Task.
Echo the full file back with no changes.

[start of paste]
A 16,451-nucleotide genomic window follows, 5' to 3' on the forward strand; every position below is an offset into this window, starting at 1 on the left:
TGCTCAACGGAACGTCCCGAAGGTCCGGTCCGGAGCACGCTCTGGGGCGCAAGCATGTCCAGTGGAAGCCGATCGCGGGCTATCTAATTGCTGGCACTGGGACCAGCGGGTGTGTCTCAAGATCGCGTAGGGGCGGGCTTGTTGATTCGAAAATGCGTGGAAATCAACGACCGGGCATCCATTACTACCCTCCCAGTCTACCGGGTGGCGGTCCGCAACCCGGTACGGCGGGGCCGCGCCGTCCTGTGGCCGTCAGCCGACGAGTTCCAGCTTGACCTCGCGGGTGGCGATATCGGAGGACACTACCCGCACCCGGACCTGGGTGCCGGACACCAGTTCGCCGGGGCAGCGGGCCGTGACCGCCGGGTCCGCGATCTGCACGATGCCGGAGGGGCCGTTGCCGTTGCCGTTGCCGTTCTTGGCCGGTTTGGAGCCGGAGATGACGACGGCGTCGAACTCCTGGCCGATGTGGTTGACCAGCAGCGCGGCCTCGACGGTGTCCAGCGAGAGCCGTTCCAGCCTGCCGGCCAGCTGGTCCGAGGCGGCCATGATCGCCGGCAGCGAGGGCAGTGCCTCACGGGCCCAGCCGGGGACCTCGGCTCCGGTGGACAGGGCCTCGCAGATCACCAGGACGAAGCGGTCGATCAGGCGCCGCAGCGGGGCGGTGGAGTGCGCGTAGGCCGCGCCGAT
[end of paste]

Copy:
A 16,451-nucleotide genomic window follows, 5' to 3' on the forward strand; every position below is an offset into this window, starting at 1 on the left:
TGCTCAACGGAACGTCCCGAAGGTCCGGTCCGGAGCACGCTCTGGGGCGCAAGCATGTCCAGTGGAAGCCGATCGCGGGCTATCTAATTGCTGGCACTGGGACCAGCGGGTGTGTCTCAAGATCGCGTAGGGGCGGGCTTGTTGATTCGAAAATGCGTGGAAATCAACGACCGGGCATCCATTACTACCCTCCCAGTCTACCGGGTGGCGGTCCGCAACCCGGTACGGCGGGGCCGCGCCGTCCTGTGGCCGTCAGCCGACGAGTTCCAGCTTGACCTCGCGGGTGGCGATATCGGAGGACACTACCCGCACCCGGACCTGGGTGCCGGACACCAGTTCGCCGGGGCAGCGGGCCGTGACCGCCGGGTCCGCGATCTGCACGATGCCGGAGGGGCCGTTGCCGTTGCCGTTGCCGTTCTTGGCCGGTTTGGAGCCGGAGATGACGACGGCGTCGAACTCCTGGCCGATGTGGTTGACCAGCAGCGCGGCCTCGACGGTGTCCAGCGAGAGCCGTTCCAGCCTGCCGGCCAGCTGGTCCGAGGCGGCCATGATCGCCGGCAGCGAGGGCAGTGCCTCACGGGCCCAGCCGGGGACCTCGGCTCCGGTGGACAGGGCCTCGCAGATCACCAGGACGAAGCGGTCGATCAGGCGCCGCAGCGGGGCGGTGGAGTGCGCGTAGGCCGCGCCGAT